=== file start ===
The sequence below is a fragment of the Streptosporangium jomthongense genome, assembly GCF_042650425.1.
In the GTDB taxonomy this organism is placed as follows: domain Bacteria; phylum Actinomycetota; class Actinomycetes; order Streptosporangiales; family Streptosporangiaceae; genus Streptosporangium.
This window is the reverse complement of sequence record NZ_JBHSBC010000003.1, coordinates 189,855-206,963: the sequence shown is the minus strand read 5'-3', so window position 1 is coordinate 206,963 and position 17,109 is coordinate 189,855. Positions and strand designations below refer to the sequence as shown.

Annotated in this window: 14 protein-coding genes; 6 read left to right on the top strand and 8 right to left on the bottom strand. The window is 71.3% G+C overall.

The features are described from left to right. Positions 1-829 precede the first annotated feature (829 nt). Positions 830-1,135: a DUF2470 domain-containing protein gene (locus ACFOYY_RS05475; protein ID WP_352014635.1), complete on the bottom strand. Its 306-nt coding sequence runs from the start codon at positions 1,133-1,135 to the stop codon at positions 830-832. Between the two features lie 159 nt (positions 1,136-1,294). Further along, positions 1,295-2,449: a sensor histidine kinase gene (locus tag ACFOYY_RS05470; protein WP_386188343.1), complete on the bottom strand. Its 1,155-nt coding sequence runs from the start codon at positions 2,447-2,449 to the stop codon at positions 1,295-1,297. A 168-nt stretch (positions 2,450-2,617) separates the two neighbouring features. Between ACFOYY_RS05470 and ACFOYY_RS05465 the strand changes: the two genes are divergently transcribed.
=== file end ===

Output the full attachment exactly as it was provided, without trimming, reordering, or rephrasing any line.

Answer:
The sequence below is a fragment of the Streptosporangium jomthongense genome, assembly GCF_042650425.1.
In the GTDB taxonomy this organism is placed as follows: domain Bacteria; phylum Actinomycetota; class Actinomycetes; order Streptosporangiales; family Streptosporangiaceae; genus Streptosporangium.
This window is the reverse complement of sequence record NZ_JBHSBC010000003.1, coordinates 189,855-206,963: the sequence shown is the minus strand read 5'-3', so window position 1 is coordinate 206,963 and position 17,109 is coordinate 189,855. Positions and strand designations below refer to the sequence as shown.

Annotated in this window: 14 protein-coding genes; 6 read left to right on the top strand and 8 right to left on the bottom strand. The window is 71.3% G+C overall.

The features are described from left to right. Positions 1-829 precede the first annotated feature (829 nt). Positions 830-1,135: a DUF2470 domain-containing protein gene (locus ACFOYY_RS05475; protein ID WP_352014635.1), complete on the bottom strand. Its 306-nt coding sequence runs from the start codon at positions 1,133-1,135 to the stop codon at positions 830-832. Between the two features lie 159 nt (positions 1,136-1,294). Further along, positions 1,295-2,449: a sensor histidine kinase gene (locus tag ACFOYY_RS05470; protein WP_386188343.1), complete on the bottom strand. Its 1,155-nt coding sequence runs from the start codon at positions 2,447-2,449 to the stop codon at positions 1,295-1,297. A 168-nt stretch (positions 2,450-2,617) separates the two neighbouring features. Between ACFOYY_RS05470 and ACFOYY_RS05465 the strand changes: the two genes are divergently transcribed.